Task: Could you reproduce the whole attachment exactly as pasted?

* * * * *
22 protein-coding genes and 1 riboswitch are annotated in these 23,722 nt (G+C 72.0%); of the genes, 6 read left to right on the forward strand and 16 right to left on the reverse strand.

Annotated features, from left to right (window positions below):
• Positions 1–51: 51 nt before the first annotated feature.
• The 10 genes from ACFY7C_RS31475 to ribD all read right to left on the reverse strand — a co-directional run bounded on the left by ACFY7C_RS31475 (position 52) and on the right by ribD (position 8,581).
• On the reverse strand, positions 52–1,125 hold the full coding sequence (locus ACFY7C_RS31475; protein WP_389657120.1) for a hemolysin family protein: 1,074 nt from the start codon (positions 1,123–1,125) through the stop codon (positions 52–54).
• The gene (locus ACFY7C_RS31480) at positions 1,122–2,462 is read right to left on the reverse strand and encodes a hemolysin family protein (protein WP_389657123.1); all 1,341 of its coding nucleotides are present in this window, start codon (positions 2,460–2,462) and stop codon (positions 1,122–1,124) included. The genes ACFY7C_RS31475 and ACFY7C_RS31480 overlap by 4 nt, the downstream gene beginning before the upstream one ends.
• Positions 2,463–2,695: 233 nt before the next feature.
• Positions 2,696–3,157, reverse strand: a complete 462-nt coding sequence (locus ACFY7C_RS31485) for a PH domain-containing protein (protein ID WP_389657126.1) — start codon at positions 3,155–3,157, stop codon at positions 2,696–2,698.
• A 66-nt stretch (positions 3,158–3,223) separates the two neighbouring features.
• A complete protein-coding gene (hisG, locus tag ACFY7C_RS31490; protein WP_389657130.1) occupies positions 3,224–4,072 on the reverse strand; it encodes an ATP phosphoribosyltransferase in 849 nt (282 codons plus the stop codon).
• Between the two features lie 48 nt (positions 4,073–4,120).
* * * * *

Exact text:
22 protein-coding genes and 1 riboswitch are annotated in these 23,722 nt (G+C 72.0%); of the genes, 6 read left to right on the forward strand and 16 right to left on the reverse strand.

Annotated features, from left to right (window positions below):
• Positions 1–51: 51 nt before the first annotated feature.
• The 10 genes from ACFY7C_RS31475 to ribD all read right to left on the reverse strand — a co-directional run bounded on the left by ACFY7C_RS31475 (position 52) and on the right by ribD (position 8,581).
• On the reverse strand, positions 52–1,125 hold the full coding sequence (locus ACFY7C_RS31475; protein WP_389657120.1) for a hemolysin family protein: 1,074 nt from the start codon (positions 1,123–1,125) through the stop codon (positions 52–54).
• The gene (locus ACFY7C_RS31480) at positions 1,122–2,462 is read right to left on the reverse strand and encodes a hemolysin family protein (protein WP_389657123.1); all 1,341 of its coding nucleotides are present in this window, start codon (positions 2,460–2,462) and stop codon (positions 1,122–1,124) included. The genes ACFY7C_RS31475 and ACFY7C_RS31480 overlap by 4 nt, the downstream gene beginning before the upstream one ends.
• Positions 2,463–2,695: 233 nt before the next feature.
• Positions 2,696–3,157, reverse strand: a complete 462-nt coding sequence (locus ACFY7C_RS31485) for a PH domain-containing protein (protein ID WP_389657126.1) — start codon at positions 3,155–3,157, stop codon at positions 2,696–2,698.
• A 66-nt stretch (positions 3,158–3,223) separates the two neighbouring features.
• A complete protein-coding gene (hisG, locus tag ACFY7C_RS31490; protein WP_389657130.1) occupies positions 3,224–4,072 on the reverse strand; it encodes an ATP phosphoribosyltransferase in 849 nt (282 codons plus the stop codon).
• Between the two features lie 48 nt (positions 4,073–4,120).